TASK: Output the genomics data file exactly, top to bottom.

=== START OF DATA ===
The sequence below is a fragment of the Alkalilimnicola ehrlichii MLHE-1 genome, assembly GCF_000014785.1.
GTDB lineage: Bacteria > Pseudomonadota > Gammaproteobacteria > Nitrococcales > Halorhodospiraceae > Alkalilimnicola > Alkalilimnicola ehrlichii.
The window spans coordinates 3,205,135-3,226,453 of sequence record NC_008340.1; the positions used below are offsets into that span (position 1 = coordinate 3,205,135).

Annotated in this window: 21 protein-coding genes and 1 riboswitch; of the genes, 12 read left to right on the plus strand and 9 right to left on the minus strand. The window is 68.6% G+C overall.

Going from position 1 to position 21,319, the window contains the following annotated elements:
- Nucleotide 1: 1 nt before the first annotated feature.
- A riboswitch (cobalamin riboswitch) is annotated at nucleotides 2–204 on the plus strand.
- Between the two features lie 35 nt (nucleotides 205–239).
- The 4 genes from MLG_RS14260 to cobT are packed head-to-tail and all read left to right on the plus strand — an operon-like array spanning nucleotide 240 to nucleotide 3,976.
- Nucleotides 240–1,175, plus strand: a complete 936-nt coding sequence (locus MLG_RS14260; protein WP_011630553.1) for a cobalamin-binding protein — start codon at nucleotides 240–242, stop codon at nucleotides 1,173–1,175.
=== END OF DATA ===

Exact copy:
The sequence below is a fragment of the Alkalilimnicola ehrlichii MLHE-1 genome, assembly GCF_000014785.1.
GTDB lineage: Bacteria > Pseudomonadota > Gammaproteobacteria > Nitrococcales > Halorhodospiraceae > Alkalilimnicola > Alkalilimnicola ehrlichii.
The window spans coordinates 3,205,135-3,226,453 of sequence record NC_008340.1; the positions used below are offsets into that span (position 1 = coordinate 3,205,135).

Annotated in this window: 21 protein-coding genes and 1 riboswitch; of the genes, 12 read left to right on the plus strand and 9 right to left on the minus strand. The window is 68.6% G+C overall.

Going from position 1 to position 21,319, the window contains the following annotated elements:
- Nucleotide 1: 1 nt before the first annotated feature.
- A riboswitch (cobalamin riboswitch) is annotated at nucleotides 2–204 on the plus strand.
- Between the two features lie 35 nt (nucleotides 205–239).
- The 4 genes from MLG_RS14260 to cobT are packed head-to-tail and all read left to right on the plus strand — an operon-like array spanning nucleotide 240 to nucleotide 3,976.
- Nucleotides 240–1,175, plus strand: a complete 936-nt coding sequence (locus MLG_RS14260; protein WP_011630553.1) for a cobalamin-binding protein — start codon at nucleotides 240–242, stop codon at nucleotides 1,173–1,175.